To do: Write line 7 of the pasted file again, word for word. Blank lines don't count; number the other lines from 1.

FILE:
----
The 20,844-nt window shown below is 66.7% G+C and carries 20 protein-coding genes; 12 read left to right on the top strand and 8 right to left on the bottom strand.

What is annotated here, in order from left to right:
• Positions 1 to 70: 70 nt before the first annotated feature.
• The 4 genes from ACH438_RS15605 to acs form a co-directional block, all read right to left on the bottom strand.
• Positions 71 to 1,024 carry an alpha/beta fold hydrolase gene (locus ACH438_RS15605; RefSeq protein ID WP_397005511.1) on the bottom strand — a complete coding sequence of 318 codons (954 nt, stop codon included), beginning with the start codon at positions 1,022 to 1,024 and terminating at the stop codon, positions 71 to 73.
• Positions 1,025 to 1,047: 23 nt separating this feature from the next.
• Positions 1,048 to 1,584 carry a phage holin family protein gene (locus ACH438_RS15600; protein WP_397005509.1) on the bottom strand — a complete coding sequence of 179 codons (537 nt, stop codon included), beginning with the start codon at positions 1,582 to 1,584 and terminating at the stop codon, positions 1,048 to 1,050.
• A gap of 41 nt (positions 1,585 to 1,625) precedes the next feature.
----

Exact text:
• Positions 1,048 to 1,584 carry a phage holin family protein gene (locus ACH438_RS15600; protein WP_397005509.1) on the bottom strand — a complete coding sequence of 179 codons (537 nt, stop codon included), beginning with the start codon at positions 1,582 to 1,584 and terminating at the stop codon, positions 1,048 to 1,050.